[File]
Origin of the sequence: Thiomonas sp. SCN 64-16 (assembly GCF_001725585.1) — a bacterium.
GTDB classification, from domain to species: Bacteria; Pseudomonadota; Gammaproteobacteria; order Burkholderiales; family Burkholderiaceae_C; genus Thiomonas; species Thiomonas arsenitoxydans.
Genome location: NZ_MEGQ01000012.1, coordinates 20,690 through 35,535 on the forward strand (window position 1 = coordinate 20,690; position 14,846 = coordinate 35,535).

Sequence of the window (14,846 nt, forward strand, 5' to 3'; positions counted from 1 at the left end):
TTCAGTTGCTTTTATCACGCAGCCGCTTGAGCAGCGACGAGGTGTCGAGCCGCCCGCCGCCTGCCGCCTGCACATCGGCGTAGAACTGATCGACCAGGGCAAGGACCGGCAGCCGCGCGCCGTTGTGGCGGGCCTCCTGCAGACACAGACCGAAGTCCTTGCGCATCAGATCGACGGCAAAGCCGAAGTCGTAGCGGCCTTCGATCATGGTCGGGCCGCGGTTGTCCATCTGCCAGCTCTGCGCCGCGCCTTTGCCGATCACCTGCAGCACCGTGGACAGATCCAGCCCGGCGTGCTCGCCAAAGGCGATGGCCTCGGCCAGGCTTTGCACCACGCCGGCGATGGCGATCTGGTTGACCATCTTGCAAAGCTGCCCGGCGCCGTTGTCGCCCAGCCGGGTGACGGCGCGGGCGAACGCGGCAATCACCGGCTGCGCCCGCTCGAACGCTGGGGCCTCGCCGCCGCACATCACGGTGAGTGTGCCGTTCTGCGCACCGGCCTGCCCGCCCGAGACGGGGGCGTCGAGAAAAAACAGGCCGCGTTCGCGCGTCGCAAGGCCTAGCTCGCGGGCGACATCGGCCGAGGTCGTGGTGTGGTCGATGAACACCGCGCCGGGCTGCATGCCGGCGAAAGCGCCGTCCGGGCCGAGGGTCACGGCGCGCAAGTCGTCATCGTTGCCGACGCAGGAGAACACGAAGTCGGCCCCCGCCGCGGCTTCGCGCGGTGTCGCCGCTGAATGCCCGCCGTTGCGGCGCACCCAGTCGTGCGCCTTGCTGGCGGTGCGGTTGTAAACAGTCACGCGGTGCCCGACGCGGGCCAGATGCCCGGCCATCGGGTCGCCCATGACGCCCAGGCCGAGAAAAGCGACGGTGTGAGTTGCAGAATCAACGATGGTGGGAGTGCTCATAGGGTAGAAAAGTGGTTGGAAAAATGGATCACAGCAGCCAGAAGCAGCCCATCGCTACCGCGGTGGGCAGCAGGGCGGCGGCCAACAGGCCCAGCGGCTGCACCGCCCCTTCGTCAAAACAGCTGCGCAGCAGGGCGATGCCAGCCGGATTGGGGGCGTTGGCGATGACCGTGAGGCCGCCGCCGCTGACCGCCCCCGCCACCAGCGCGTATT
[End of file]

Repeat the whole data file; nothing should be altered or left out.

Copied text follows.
Origin of the sequence: Thiomonas sp. SCN 64-16 (assembly GCF_001725585.1) — a bacterium.
GTDB classification, from domain to species: Bacteria; Pseudomonadota; Gammaproteobacteria; order Burkholderiales; family Burkholderiaceae_C; genus Thiomonas; species Thiomonas arsenitoxydans.
Genome location: NZ_MEGQ01000012.1, coordinates 20,690 through 35,535 on the forward strand (window position 1 = coordinate 20,690; position 14,846 = coordinate 35,535).

Sequence of the window (14,846 nt, forward strand, 5' to 3'; positions counted from 1 at the left end):
TTCAGTTGCTTTTATCACGCAGCCGCTTGAGCAGCGACGAGGTGTCGAGCCGCCCGCCGCCTGCCGCCTGCACATCGGCGTAGAACTGATCGACCAGGGCAAGGACCGGCAGCCGCGCGCCGTTGTGGCGGGCCTCCTGCAGACACAGACCGAAGTCCTTGCGCATCAGATCGACGGCAAAGCCGAAGTCGTAGCGGCCTTCGATCATGGTCGGGCCGCGGTTGTCCATCTGCCAGCTCTGCGCCGCGCCTTTGCCGATCACCTGCAGCACCGTGGACAGATCCAGCCCGGCGTGCTCGCCAAAGGCGATGGCCTCGGCCAGGCTTTGCACCACGCCGGCGATGGCGATCTGGTTGACCATCTTGCAAAGCTGCCCGGCGCCGTTGTCGCCCAGCCGGGTGACGGCGCGGGCGAACGCGGCAATCACCGGCTGCGCCCGCTCGAACGCTGGGGCCTCGCCGCCGCACATCACGGTGAGTGTGCCGTTCTGCGCACCGGCCTGCCCGCCCGAGACGGGGGCGTCGAGAAAAAACAGGCCGCGTTCGCGCGTCGCAAGGCCTAGCTCGCGGGCGACATCGGCCGAGGTCGTGGTGTGGTCGATGAACACCGCGCCGGGCTGCATGCCGGCGAAAGCGCCGTCCGGGCCGAGGGTCACGGCGCGCAAGTCGTCATCGTTGCCGACGCAGGAGAACACGAAGTCGGCCCCCGCCGCGGCTTCGCGCGGTGTCGCCGCTGAATGCCCGCCGTTGCGGCGCACCCAGTCGTGCGCCTTGCTGGCGGTGCGGTTGTAAACAGTCACGCGGTGCCCGACGCGGGCCAGATGCCCGGCCATCGGGTCGCCCATGACGCCCAGGCCGAGAAAAGCGACGGTGTGAGTTGCAGAATCAACGATGGTGGGAGTGCTCATAGGGTAGAAAAGTGGTTGGAAAAATGGATCACAGCAGCCAGAAGCAGCCCATCGCTACCGCGGTGGGCAGCAGGGCGGCGGCCAACAGGCCCAGCGGCTGCACCGCCCCTTCGTCAAAACAGCTGCGCAGCAGGGCGATGCCAGCCGGATTGGGGGCGTTGGCGATGACCGTGAGGCCGCCGCCGCTGACCGCCCCCGCCACCAGCGCGTATT